Just be­cause so many views are vuln­er­a­ble to this ob­jec­tion doesn’t mean the ob­jec­tion is wrong. But it’s still not clear what this ob­jec­tion even is. As­sum­ing that sav­ing peo­ple in wealthier coun­tries is the best thing for global welfare, why should any­one ob­ject to it?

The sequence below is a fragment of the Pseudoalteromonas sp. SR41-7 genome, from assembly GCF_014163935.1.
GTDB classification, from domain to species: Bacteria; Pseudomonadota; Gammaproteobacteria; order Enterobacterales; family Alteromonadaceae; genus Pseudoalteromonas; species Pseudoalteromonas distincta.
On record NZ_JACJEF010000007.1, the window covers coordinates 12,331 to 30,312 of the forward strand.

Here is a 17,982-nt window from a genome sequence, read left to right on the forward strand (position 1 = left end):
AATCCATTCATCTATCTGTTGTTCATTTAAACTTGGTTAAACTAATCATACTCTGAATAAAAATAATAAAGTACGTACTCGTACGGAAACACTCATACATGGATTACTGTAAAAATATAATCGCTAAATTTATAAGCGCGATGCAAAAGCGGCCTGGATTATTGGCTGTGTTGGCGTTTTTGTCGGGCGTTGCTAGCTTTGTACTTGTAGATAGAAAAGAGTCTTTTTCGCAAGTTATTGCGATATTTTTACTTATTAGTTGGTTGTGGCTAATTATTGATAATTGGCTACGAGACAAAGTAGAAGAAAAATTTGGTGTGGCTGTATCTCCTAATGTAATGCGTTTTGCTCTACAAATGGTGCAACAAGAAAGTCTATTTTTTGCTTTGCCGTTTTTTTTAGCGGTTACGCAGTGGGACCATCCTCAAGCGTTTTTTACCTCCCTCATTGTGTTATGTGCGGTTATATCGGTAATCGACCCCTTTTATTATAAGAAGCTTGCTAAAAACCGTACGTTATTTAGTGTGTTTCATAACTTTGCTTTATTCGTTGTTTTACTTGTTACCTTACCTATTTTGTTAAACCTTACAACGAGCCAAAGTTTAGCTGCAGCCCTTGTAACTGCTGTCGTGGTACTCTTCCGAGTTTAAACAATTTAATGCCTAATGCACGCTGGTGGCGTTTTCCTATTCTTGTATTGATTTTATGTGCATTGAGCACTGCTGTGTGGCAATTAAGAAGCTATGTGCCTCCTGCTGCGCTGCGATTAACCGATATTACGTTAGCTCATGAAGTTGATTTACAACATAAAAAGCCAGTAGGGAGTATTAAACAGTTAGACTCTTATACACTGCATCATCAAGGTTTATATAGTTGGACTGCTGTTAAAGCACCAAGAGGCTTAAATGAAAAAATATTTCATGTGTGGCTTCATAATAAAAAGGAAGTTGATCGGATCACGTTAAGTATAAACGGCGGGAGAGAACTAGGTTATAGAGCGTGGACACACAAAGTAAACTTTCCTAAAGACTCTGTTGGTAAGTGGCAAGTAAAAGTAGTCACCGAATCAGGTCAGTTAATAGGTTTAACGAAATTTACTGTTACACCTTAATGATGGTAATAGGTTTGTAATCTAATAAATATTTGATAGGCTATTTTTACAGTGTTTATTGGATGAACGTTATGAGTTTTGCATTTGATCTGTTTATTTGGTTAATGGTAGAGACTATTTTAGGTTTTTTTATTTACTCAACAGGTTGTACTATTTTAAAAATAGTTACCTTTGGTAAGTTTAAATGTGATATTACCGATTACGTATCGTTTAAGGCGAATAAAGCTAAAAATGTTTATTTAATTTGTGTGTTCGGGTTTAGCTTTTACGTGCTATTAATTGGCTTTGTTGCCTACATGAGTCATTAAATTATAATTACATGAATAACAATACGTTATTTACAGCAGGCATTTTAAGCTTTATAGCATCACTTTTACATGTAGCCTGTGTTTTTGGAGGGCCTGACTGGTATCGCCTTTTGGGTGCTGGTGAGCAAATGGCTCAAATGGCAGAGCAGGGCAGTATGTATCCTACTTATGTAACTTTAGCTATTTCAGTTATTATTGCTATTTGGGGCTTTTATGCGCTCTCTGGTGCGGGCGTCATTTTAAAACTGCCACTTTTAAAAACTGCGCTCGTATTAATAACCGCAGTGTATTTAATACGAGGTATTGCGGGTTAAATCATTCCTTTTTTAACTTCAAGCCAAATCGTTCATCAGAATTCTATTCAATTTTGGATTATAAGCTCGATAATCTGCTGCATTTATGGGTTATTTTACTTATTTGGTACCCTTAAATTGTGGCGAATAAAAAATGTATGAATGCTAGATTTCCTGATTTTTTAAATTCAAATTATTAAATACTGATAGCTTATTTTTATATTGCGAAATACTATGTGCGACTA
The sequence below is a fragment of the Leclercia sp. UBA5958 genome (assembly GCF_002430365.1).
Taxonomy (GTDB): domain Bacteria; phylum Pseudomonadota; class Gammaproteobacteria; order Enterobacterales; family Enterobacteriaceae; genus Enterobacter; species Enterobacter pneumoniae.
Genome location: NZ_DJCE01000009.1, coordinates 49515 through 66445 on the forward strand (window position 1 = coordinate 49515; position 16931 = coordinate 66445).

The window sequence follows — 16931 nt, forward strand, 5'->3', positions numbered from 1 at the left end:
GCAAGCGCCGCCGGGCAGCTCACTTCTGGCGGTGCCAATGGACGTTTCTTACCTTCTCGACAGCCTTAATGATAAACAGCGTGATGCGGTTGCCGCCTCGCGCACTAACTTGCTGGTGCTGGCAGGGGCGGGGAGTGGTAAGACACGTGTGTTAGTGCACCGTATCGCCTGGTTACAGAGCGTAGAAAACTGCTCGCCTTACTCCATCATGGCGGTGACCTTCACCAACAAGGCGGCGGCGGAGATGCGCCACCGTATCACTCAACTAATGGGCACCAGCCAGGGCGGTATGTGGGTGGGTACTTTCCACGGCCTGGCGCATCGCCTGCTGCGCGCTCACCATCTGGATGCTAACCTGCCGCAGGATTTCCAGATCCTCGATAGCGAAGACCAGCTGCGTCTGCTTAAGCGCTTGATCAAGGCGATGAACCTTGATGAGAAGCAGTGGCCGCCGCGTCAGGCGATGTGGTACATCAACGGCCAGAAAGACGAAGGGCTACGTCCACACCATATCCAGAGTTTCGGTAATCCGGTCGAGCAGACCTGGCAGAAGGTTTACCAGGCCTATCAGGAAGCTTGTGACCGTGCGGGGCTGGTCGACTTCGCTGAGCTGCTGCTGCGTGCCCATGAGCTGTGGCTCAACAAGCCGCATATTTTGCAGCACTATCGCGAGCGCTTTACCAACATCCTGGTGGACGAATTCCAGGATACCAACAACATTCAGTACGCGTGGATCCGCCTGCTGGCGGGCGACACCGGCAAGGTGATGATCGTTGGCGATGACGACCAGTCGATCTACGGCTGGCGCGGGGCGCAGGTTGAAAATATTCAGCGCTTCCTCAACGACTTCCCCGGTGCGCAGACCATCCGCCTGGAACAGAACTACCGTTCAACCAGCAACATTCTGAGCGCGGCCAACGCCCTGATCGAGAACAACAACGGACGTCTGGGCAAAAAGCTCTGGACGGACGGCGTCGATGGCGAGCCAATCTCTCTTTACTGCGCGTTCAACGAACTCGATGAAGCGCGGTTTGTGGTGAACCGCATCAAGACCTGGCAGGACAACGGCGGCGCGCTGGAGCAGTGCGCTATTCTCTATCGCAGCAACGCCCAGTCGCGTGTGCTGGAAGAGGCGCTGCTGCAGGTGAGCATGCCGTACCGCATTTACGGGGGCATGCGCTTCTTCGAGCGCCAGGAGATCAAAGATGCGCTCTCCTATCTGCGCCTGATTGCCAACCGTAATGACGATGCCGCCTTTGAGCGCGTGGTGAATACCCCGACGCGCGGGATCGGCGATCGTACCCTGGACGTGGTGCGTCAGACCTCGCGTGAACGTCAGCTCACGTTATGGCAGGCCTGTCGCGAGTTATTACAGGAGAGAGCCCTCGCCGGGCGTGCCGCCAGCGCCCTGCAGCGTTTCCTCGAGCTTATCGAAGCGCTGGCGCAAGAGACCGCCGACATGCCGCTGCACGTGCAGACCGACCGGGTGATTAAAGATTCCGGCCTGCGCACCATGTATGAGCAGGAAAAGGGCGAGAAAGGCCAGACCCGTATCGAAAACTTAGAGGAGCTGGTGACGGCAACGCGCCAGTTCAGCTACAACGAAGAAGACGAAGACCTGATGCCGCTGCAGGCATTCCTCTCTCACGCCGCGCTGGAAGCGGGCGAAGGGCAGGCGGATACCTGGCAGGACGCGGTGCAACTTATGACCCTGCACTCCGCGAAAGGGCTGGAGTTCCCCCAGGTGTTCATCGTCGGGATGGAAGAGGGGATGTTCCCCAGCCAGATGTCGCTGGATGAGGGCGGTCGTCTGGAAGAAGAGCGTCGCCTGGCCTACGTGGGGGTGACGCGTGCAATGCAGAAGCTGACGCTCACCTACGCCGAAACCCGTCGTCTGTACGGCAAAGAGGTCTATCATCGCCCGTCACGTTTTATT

One could worry that shar­ing such an ide­ol­ogy will cause peo­ple to be­come white or Asian supremacists. On this worry, when­ever you give peo­ple a rea­son to pre­fer sav­ing a life in ad­vanced coun­tries (USA, France, Ja­pan, South Korea, etc) over sav­ing lives in poor coun­tries, that has a risk of turn­ing them into a white or Asian supremacist, be­cause the richer coun­tries hap­pen to have peo­ple of differ­ent races than poorer coun­tries, speak­ing in av­er­age terms. But hun­dreds of mil­lions of peo­ple be­lieve in one of these var­i­ous ide­olo­gies which place a higher pri­or­ity on sav­ing peo­ple in their own coun­tries, yet only a tiny minor­ity be­come racial supremacists. There­fore, even if these ide­olo­gies do cause racial supremacism, the effect size is ex­tremely small, not enough to pose a mean­ingful ar­gu­ment here. I also sus­pect that if you ac­tu­ally look at the pro­cess of how racial supremacists be­come rad­i­cal­ized, the real causes will be some­thing other than ra­tio­nal ar­gu­ments about the long-term col­lec­tive progress of hu­man­ity.